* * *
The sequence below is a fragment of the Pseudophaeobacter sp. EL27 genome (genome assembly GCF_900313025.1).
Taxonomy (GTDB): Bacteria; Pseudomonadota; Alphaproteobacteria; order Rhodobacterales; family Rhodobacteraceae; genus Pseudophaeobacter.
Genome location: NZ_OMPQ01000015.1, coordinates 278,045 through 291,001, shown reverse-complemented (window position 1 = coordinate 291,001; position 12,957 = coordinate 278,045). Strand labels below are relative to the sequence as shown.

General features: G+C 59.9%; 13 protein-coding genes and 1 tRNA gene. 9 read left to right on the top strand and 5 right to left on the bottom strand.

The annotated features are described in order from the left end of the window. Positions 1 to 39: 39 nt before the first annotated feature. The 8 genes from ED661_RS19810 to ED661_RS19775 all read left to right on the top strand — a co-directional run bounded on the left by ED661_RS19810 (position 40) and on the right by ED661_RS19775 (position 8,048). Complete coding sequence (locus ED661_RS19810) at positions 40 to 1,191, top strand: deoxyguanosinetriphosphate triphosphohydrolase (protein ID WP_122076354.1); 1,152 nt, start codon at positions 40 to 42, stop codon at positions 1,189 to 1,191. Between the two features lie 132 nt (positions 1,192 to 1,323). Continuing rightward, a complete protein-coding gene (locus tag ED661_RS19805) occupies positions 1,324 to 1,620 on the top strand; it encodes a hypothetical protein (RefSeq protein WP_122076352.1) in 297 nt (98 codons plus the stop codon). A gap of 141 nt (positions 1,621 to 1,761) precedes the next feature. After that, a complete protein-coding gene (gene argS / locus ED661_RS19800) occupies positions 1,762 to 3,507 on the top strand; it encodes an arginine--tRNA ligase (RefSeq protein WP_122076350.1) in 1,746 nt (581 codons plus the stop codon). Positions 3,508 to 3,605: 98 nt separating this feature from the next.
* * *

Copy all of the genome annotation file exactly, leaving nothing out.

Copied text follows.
The sequence below is a fragment of the Pseudophaeobacter sp. EL27 genome (genome assembly GCF_900313025.1).
Taxonomy (GTDB): Bacteria; Pseudomonadota; Alphaproteobacteria; order Rhodobacterales; family Rhodobacteraceae; genus Pseudophaeobacter.
Genome location: NZ_OMPQ01000015.1, coordinates 278,045 through 291,001, shown reverse-complemented (window position 1 = coordinate 291,001; position 12,957 = coordinate 278,045). Strand labels below are relative to the sequence as shown.

General features: G+C 59.9%; 13 protein-coding genes and 1 tRNA gene. 9 read left to right on the top strand and 5 right to left on the bottom strand.

The annotated features are described in order from the left end of the window. Positions 1 to 39: 39 nt before the first annotated feature. The 8 genes from ED661_RS19810 to ED661_RS19775 all read left to right on the top strand — a co-directional run bounded on the left by ED661_RS19810 (position 40) and on the right by ED661_RS19775 (position 8,048). Complete coding sequence (locus ED661_RS19810) at positions 40 to 1,191, top strand: deoxyguanosinetriphosphate triphosphohydrolase (protein ID WP_122076354.1); 1,152 nt, start codon at positions 40 to 42, stop codon at positions 1,189 to 1,191. Between the two features lie 132 nt (positions 1,192 to 1,323). Continuing rightward, a complete protein-coding gene (locus tag ED661_RS19805) occupies positions 1,324 to 1,620 on the top strand; it encodes a hypothetical protein (RefSeq protein WP_122076352.1) in 297 nt (98 codons plus the stop codon). A gap of 141 nt (positions 1,621 to 1,761) precedes the next feature. After that, a complete protein-coding gene (gene argS / locus ED661_RS19800) occupies positions 1,762 to 3,507 on the top strand; it encodes an arginine--tRNA ligase (RefSeq protein WP_122076350.1) in 1,746 nt (581 codons plus the stop codon). Positions 3,508 to 3,605: 98 nt separating this feature from the next.